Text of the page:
advertisement
advertisement
advertisement

Western Union stock tanks after Facebook unveils Libra cryptocurrency

Western Union stock tanks after Facebook unveils Libra cryptocurrency
[Photo: Mark Finn/Unsplash]

This morning, Facebook finally went public with its big blockchain plans. Its new project, called Libra, is absolutely ambitious and, like all things Facebook, has the distinct possibility of taking a dark turn. But never mind all that because cryptocurrency enthusiasts are likely thrilled; one of the most powerful tech companies in the world is partnering with dozens (potentially hundreds) of other business titans to create a digital currency built atop the blockchain.

Libra positions itself as doing what bitcoin said it was always supposed to do. It’s a borderless financial system intended to let anyone (with a government ID) have a simulacrum of a bank account. They would supposedly be able to make purchases at stores, buy items online, and transfer money to family and friends.

That last part may be affecting others in the industry. Shares of Western Union this morning dropped over 3% from their closing price last night. (They’ve since gone up a little, but are still down over 2%.) The Libra news is just one of many industry updates that could create more competition for players like Western Union. Yesterday, Ripple—another cryptocurrency company—announced it was buying a $50 million stake in MoneyGram. Put together, Western Union is seeing multiple layers of pressure in the cross-border payments space, and investors may be worrying.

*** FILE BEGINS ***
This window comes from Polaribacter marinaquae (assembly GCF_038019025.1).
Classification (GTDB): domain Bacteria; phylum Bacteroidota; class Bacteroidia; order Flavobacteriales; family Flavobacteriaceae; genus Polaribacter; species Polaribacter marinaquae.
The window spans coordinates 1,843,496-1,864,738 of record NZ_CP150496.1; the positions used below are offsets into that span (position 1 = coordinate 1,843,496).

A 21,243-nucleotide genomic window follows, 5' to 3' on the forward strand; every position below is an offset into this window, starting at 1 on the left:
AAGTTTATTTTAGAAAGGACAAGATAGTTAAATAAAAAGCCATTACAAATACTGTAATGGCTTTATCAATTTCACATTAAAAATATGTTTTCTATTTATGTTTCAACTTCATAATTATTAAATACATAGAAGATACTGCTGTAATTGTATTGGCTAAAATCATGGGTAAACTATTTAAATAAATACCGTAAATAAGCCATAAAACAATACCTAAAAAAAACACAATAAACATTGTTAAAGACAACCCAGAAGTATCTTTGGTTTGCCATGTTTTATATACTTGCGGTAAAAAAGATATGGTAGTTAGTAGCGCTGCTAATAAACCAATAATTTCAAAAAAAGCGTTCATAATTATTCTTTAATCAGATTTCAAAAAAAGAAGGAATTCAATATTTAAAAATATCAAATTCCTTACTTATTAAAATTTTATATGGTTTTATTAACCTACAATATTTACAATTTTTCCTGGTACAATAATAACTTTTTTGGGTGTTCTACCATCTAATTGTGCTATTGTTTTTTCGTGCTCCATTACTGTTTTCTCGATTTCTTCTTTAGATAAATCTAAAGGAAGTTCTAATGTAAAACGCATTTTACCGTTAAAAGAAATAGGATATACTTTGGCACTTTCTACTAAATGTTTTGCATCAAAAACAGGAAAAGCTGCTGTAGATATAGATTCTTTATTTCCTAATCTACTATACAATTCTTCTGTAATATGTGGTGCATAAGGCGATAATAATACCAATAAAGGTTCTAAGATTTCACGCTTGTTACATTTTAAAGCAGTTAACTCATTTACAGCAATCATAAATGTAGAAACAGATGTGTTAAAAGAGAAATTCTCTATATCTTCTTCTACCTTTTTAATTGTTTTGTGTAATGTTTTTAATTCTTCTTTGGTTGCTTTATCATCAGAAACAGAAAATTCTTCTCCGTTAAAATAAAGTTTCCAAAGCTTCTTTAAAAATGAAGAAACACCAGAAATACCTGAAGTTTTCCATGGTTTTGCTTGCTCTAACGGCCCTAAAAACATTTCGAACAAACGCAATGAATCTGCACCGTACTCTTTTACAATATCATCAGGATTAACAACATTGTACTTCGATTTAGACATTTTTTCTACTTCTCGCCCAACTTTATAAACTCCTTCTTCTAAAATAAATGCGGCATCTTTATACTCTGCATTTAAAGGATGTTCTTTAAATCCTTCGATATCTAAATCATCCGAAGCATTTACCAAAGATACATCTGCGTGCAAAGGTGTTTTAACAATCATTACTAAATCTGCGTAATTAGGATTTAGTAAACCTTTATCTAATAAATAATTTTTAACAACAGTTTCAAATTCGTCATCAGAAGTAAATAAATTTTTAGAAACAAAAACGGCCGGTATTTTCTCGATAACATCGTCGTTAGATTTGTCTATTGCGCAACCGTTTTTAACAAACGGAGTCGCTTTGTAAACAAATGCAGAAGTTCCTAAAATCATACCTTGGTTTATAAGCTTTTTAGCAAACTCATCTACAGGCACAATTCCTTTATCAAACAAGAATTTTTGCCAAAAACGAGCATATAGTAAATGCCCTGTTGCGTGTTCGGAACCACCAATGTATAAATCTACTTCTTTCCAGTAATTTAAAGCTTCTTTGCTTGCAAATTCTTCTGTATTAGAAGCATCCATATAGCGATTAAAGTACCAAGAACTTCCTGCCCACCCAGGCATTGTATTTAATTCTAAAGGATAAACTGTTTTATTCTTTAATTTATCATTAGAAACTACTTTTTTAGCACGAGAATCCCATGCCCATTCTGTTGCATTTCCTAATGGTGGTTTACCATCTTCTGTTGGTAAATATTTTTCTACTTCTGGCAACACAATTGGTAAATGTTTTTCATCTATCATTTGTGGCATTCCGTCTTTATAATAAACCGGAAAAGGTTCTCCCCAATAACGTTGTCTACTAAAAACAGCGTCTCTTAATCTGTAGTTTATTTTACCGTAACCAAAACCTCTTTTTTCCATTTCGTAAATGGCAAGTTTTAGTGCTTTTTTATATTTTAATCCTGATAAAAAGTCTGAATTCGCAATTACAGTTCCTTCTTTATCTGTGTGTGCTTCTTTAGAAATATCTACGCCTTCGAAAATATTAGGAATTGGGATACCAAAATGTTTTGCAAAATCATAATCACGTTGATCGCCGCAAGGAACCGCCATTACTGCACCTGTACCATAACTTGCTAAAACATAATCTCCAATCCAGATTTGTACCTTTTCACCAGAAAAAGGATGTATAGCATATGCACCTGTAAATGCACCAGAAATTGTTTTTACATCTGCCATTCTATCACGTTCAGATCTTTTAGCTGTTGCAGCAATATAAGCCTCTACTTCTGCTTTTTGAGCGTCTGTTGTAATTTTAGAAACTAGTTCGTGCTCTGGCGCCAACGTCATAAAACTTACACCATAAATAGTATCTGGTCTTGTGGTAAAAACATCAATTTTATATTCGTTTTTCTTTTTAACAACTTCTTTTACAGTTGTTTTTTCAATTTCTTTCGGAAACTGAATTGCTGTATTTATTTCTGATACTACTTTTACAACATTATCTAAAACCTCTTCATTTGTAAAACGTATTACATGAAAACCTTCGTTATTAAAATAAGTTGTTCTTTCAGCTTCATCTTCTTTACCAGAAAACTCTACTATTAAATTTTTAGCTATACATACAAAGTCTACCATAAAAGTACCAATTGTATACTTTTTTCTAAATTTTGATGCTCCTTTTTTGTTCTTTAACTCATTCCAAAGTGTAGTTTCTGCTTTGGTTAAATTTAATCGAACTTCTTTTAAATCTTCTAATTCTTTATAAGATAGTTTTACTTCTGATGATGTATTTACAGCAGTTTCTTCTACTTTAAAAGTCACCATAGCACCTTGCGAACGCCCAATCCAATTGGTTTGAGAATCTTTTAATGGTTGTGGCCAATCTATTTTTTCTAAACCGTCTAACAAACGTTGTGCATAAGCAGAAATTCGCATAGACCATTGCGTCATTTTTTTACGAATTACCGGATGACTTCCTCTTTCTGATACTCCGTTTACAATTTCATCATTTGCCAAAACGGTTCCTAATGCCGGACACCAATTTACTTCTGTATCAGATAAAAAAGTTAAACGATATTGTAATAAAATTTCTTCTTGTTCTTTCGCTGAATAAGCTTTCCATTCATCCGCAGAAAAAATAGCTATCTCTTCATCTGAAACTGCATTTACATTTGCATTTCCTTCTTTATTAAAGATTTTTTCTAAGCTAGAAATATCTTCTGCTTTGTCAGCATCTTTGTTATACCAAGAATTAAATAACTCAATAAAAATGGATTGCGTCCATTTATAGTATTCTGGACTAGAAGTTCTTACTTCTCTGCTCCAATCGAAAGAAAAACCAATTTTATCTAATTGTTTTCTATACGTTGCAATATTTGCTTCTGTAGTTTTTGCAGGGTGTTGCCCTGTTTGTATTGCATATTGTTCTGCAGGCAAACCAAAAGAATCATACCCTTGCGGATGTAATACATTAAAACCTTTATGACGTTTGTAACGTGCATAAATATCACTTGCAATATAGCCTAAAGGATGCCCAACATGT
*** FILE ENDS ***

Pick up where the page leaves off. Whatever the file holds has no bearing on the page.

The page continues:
At the same time, it’s still extremely early to divine how Facebook’s Libra will play out. The company has launched many a program met with fanfare that ultimately sputtered and died. While Facebook does have a few big names at its side for this launch—including PayPal, Visa, Mastercard, Uber, Spotify, and others—there are a few notable omissions that could prove to be huge hurdles. Apple, Amazon, and Google are not listed as “founding members” in Libra’s white paper, for example. Neither are any banks. As FT Alphaville points out:

Don’t presume the presence of the more successful payment incumbents necessarily means their interests are aligned with those of Facebook. $10m isn’t too hefty a price tag for insider information about what Facebook is planning and/or a vote at the table when the time comes to sabotage the system. Everyone else of any note is either a loss-leading company yet to make a profit, a VC, a blockchain company, or an actual non-profit.

Which is to say that we should treat this update with a lot of skepticism, even if it is already having a market impact. We’ll be keeping an eye out to see how others respond, too.

advertisement
advertisement